By Commission on Religion and Race

At Grace, we are renewing our efforts to proclaim the value of each person as a unique child of God and commit ourselves to the healing and wholeness of all persons. (The Book of Discipline of the United Methodist Church).  As part of our commitment to confront and eliminate racism, we must also commit to both learning and unlearning.

On Thursday, June 17, 2021 Juneteenth was declared an official federal holiday.  Juneteenth is the first holiday to be approved since Martin Luther King Jr. Day, which was established in 1983.The Commission on Religion and Race at Grace would like to share a bit about Juneteenth, its connection to Methodism, and encourage you to lean in and learn more.


Retrieved in part from:

Juneteenth (a blending of the words June and nineteenth) also known as Emancipation Day, commemorates June 19, 1865: the day that Union Army Maj. Gen. Gordon Granger rode into Galveston, Texas, and told slaves of their emancipation--two and a half years after U.S. President Abraham Lincoln’s Emancipation Proclamation.

Former slaves rejoiced, and June 19th became an annual celebration in Texas and in neighboring states where former slaves had migrated. Toward the end of the 19th century and beginning of the 20th, as textbooks left out mention of Juneteenth, as Jim Crow laws began to further disenfranchise African Americans, as the Great Depression took hold, Juneteenth celebrations declined. Juneteenth found a resurgence during the Civil Rights movement of the 1950s and 1960s, and in 1980 Texas declared Juneteenth an official state holiday.

As Methodists, we can participate in Juneteenth by joining in song.  Hymn Number 519 of our hymnal “Lift Every Voice and Sing” has been adopted by many as the “African-American National Anthem”.

Hear and see it here:

As we reflect upon the music and lyrics we might be amazed at the power of the song to “have the capacity to define the identity of an entire group”.  (C. Michael Hahn)
Lift ev'ry voice and sing
'Til earth and heaven ring
Ring with the harmonies of Liberty
Let our rejoicing rise
High as the list'ning skies
Let it resound loud as the rolling sea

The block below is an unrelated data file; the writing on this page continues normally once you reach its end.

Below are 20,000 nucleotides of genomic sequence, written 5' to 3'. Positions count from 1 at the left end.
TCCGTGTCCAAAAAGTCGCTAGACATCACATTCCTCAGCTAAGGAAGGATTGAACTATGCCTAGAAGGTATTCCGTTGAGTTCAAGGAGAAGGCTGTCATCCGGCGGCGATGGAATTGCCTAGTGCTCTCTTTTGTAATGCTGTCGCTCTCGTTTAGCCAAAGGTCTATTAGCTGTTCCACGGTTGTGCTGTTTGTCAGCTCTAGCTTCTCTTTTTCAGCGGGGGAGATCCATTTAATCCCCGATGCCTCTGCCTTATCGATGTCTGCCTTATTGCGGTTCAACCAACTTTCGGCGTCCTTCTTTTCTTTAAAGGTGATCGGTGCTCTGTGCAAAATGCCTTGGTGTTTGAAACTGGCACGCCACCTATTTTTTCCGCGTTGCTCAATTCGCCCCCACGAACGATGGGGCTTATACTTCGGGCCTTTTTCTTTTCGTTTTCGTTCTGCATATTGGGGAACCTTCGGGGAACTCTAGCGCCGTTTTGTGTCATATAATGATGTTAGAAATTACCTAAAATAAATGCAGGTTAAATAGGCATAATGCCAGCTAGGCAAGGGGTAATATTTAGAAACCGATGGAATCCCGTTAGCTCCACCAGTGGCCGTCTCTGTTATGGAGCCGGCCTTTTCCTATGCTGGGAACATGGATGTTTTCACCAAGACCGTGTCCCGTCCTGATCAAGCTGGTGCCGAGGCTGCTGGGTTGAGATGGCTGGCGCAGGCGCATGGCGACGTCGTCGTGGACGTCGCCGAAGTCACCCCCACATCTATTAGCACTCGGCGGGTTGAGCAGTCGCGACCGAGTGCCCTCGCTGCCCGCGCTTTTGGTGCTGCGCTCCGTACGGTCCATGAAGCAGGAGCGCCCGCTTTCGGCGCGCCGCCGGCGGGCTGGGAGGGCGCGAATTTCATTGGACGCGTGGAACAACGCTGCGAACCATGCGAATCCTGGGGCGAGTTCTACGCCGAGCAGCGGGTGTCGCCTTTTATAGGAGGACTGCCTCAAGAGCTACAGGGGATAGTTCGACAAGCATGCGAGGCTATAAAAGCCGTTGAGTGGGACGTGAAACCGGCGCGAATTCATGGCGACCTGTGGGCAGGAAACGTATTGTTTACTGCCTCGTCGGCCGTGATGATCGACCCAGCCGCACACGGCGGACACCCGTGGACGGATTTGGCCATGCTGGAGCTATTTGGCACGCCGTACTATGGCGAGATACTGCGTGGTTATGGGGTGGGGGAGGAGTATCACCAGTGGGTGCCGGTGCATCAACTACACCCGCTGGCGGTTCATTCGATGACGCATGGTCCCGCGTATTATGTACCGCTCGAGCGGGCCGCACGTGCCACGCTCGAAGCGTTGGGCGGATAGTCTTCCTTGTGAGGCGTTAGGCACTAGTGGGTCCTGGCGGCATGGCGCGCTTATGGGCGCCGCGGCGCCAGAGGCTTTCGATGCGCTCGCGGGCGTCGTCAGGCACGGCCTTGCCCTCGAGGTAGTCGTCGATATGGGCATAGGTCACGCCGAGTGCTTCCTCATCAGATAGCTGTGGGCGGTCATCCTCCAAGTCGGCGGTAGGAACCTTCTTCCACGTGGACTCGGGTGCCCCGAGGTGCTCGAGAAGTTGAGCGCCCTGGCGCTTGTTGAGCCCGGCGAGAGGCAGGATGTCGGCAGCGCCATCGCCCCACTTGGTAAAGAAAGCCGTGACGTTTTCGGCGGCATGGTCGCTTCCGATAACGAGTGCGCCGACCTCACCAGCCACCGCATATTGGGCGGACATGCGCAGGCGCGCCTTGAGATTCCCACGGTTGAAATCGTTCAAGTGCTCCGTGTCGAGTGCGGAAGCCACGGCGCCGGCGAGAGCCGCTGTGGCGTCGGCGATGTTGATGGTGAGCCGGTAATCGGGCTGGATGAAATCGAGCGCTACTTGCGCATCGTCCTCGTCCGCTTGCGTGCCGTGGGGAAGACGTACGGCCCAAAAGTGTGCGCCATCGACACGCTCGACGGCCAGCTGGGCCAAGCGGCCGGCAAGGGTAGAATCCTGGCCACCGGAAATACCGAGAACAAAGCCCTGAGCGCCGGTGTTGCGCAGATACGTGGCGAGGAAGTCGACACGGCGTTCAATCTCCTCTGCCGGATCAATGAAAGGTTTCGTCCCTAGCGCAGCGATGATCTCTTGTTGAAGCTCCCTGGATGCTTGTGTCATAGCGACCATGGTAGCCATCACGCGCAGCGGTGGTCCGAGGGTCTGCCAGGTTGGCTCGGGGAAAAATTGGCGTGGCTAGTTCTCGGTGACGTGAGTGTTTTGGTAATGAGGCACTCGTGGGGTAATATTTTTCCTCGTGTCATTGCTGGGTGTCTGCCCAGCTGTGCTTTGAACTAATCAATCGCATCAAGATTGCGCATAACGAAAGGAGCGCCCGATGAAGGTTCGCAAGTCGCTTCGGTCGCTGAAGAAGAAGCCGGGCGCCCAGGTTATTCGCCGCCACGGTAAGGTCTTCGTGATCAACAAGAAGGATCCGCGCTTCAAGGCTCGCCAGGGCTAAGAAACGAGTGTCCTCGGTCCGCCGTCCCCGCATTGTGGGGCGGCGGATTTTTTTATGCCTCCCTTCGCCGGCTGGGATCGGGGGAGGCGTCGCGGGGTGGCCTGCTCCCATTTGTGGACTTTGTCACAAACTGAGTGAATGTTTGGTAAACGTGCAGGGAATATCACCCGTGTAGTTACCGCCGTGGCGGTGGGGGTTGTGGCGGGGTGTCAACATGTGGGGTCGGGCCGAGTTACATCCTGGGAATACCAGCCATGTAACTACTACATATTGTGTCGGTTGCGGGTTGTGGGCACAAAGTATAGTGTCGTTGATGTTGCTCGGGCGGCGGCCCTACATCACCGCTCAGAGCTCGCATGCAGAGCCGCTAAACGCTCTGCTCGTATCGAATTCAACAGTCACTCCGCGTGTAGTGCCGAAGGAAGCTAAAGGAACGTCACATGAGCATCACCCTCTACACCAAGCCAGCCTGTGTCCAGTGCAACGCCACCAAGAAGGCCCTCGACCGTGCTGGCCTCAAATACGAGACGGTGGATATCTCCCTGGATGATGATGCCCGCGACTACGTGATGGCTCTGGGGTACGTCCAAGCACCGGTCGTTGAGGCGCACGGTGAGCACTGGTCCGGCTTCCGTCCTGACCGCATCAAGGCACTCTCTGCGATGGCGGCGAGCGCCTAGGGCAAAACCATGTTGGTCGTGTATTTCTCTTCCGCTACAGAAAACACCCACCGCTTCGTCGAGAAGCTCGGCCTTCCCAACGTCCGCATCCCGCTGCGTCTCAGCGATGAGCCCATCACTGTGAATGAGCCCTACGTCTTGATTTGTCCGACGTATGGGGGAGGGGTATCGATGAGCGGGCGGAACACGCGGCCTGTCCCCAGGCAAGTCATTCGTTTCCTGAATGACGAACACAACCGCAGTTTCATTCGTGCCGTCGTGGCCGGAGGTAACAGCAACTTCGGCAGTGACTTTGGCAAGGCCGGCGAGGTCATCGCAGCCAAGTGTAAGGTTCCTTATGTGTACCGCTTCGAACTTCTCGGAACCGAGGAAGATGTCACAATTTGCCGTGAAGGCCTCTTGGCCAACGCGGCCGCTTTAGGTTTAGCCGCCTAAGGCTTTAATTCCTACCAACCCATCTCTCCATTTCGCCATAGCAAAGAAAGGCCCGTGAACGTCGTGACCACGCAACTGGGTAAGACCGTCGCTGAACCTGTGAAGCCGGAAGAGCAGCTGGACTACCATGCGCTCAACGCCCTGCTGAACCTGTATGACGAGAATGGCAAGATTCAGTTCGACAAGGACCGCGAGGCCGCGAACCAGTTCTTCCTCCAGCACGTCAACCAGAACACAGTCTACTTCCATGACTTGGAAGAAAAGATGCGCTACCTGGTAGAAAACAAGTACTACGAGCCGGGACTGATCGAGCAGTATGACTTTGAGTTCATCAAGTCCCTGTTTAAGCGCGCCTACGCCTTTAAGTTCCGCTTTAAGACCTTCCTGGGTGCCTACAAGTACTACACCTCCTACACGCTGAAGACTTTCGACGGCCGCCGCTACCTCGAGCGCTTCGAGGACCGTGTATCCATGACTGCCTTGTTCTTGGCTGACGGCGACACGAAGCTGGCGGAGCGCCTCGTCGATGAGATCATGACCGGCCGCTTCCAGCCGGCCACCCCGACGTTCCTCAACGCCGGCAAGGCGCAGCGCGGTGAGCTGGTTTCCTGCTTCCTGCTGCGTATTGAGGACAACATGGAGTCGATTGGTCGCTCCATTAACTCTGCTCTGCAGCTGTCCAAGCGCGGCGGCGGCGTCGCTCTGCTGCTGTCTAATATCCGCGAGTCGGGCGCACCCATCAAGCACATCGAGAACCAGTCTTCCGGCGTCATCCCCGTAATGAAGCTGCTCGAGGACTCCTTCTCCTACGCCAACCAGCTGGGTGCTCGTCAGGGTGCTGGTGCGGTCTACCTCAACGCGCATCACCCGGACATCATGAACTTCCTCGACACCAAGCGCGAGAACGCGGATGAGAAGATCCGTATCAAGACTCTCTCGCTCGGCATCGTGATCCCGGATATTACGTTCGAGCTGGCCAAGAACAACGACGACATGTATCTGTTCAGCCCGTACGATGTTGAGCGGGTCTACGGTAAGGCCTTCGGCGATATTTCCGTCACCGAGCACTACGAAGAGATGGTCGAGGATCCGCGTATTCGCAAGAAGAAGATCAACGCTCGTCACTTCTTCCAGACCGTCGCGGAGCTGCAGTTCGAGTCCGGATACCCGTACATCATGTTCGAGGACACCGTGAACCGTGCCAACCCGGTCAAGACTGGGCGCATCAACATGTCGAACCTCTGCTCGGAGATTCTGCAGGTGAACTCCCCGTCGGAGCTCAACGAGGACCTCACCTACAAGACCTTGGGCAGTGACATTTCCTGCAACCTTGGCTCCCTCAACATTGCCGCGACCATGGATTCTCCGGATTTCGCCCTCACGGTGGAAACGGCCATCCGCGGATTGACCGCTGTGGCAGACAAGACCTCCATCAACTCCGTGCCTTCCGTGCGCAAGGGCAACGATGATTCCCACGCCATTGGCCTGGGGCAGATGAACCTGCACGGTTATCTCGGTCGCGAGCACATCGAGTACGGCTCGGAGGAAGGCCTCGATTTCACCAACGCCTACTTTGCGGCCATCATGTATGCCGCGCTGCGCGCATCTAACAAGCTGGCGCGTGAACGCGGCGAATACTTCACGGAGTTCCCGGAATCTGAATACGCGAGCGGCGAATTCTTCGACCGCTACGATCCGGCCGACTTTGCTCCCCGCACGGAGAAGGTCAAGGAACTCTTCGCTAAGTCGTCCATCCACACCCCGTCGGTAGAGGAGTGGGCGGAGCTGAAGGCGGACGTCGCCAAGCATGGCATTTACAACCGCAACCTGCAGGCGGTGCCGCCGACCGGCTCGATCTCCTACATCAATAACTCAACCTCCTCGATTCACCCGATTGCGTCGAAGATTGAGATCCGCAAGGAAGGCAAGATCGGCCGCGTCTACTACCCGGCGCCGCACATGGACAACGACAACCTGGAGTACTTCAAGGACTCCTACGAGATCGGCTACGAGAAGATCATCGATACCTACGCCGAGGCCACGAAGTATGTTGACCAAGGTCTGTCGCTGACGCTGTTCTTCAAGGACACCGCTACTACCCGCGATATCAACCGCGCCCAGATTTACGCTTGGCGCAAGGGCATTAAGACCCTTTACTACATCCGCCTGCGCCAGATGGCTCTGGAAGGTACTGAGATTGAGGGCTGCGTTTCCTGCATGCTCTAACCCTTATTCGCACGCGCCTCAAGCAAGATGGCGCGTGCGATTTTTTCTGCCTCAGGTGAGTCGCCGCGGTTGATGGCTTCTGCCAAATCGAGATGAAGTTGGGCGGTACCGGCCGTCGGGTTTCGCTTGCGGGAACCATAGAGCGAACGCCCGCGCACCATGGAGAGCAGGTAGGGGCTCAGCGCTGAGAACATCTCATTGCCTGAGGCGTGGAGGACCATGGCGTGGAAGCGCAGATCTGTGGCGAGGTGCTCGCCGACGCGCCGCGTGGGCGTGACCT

Sing a song full of the faith that the dark past has taught us
Sing a song full of the hope that the present has brought us
Facing the rising sun of our new day begun
Let us march on 'til victory is won
Stony the road we trod
Bitter the chastening rod
Felt in the days when hope unborn had died
Yet with a steady beat
Have not our weary feet
Come to the place for which our fathers sighed?
We have come over a way that with tears has been watered
We have come, treading our path through the blood of the slaughtered
Out from the gloomy past
'Til now we stand at last
Where the white gleam of our bright star is cast
God of our weary years
God of our silent tears
Thou who has brought us thus far on the way
Thou who has by Thy might
Led us into the light
Keep us forever in the path, we pray
Lest our feet stray from the places, our God, where we met Thee
Lest, our hearts drunk with the wine of the world, we forget Thee
Shadowed beneath Thy hand
May we forever stand
True to our God

True to our native land

It is significant that there is not even one appearance in this hymn of a singular pronoun — all are plural. The hymn is a shared expression of an entire people with common sufferings, common strivings, and common hopes. And this accounts for the importance of this hymn to African Americans of all faiths, and for its being regarded as a national anthem.

The above information was retrieved from the following source. 

For additional history of the hymn:


For more about the text of the hymn:


Categories: anti-racism, community, corr